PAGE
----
You've seen the resume on the screen you created it on – it's time to switch it up. Try printing the document on paper or viewing it on a phone or tablet. You could even do your resume proofreading in a different room. Changing the medium and the location will help you to see the document in a different light and maybe catch the last remaining errors. 

Call in your wingman

That's it – you've done all you can to catch those pesky problems. But you can still go one step further! Who is your wingman? Who do you trust above all others? Whether you have a colleague who's a whizz with words, an auntie who can spot an aberrant apostrophe at 50 yards, or a mate who'd happily take a machete to your work, don't be afraid to ask for help. After all, your own eyes are probably sick of the sight of your resume and cover letter by now. Worse, all that typing and tweaking and revisiting may have introduced even more errors!

Pro tip: A second pair of eyes on your work is invaluable - just make sure you pick someone who is willing to speak up and provide constructive feedback. Someone who tells you it's great, even if it's not, is doing more harm than good. 

Rely on the experts

If you don't want to impose on friends and family, or even if you're just keeping your job search on the down-low for now, you can still get help with your resume. Resume editing services such as TopResume have writers with excellent skills in English and proofreading and – as a bonus – they've seen all the most common resume errors a hundred times so they know what to look out for. Why not ask them to give your resume the once-over, for real peace of mind?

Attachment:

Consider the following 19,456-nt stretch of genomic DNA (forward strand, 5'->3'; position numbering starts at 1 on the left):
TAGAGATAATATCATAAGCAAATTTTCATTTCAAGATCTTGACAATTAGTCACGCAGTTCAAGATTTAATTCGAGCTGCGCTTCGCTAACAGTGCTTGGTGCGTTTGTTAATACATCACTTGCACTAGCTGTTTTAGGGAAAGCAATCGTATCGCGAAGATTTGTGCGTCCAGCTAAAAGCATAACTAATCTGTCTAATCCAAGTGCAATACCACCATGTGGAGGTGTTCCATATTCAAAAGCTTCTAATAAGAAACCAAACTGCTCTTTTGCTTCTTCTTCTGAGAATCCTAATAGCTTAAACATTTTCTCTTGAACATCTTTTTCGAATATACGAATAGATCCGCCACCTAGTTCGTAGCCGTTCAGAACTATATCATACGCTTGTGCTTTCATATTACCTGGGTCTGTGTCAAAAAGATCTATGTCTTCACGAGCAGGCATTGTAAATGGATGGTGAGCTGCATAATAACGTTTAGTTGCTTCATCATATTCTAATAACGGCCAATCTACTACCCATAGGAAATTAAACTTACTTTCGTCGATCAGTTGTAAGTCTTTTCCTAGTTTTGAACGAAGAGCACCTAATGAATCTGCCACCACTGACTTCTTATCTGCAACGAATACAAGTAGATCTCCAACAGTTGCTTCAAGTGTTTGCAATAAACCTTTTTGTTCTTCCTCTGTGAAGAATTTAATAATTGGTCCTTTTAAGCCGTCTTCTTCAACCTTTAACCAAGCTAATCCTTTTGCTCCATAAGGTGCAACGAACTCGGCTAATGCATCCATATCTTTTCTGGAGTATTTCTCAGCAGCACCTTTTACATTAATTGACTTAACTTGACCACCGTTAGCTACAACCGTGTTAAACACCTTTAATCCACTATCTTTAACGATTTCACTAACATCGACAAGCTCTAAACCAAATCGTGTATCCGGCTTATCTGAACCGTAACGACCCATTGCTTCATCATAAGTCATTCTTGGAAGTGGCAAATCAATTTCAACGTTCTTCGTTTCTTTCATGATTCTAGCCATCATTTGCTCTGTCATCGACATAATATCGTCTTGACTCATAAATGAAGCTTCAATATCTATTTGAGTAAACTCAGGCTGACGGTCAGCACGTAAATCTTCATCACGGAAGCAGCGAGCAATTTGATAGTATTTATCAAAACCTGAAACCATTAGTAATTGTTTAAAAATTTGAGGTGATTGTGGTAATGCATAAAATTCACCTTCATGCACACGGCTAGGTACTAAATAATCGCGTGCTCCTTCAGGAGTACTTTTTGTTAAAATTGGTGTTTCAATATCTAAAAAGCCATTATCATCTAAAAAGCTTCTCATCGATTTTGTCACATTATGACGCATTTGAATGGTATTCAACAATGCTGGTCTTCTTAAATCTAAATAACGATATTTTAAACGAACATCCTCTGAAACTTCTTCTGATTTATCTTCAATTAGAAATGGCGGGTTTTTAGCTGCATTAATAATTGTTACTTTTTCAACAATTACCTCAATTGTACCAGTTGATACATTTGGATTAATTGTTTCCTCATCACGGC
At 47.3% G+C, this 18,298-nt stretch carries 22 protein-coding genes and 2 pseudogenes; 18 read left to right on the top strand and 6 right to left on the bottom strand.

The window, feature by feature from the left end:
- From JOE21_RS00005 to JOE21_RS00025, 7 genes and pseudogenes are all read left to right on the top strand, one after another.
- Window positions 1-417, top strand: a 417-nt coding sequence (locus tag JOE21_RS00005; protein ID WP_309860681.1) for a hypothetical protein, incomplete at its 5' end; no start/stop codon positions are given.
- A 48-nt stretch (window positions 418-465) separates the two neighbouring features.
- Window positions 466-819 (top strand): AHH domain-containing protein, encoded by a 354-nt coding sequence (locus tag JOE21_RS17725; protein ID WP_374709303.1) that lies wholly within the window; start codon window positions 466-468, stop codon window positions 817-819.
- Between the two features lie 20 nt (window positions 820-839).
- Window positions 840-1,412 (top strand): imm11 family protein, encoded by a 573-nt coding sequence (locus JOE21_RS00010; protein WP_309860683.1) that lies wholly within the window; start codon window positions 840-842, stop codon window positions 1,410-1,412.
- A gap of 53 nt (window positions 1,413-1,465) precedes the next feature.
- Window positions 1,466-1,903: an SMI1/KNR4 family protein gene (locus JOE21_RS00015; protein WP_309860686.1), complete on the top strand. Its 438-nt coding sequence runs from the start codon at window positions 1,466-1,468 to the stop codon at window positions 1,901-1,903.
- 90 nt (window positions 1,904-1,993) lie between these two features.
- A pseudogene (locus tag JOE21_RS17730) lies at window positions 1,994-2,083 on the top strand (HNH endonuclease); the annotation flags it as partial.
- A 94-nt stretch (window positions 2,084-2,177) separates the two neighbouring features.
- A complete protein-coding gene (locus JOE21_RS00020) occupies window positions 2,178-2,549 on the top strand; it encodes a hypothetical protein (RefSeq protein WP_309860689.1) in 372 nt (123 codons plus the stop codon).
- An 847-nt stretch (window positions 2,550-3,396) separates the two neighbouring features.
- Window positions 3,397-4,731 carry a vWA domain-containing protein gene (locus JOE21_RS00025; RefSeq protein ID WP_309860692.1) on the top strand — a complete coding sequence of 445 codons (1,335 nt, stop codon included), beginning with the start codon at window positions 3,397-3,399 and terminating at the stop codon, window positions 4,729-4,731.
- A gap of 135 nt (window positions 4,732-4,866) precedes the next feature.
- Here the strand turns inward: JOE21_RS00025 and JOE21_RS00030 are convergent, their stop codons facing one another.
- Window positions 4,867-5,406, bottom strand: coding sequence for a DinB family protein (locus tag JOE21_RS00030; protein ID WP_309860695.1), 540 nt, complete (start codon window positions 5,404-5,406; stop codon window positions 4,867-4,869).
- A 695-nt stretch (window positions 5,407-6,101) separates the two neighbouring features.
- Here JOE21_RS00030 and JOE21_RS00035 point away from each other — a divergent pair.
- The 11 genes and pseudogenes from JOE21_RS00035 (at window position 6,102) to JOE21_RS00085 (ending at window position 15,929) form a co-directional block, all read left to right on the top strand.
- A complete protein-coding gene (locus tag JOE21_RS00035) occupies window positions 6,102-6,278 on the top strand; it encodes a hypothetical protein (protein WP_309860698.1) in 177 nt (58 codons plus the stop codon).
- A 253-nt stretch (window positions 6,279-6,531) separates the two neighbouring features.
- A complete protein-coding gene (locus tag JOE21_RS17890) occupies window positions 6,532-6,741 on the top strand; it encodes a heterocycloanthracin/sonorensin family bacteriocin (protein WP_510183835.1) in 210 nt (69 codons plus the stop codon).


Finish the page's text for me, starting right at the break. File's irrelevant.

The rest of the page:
Proofreading a resume - common errors

We've covered some general resume proofreading tips to make sure your resume is as error-free as possible, but we still have more for you! There are some types of mistakes that our resume writers see so often that they're almost predictable. A quick survey of experienced resume writers came up with some common resume mistakes that you'll want to avoid. 

False friends

These are words that have more than one spelling, sound similar, or are regular victims of typos. Check that none of these have slid in when you settle down to your resume proofreading: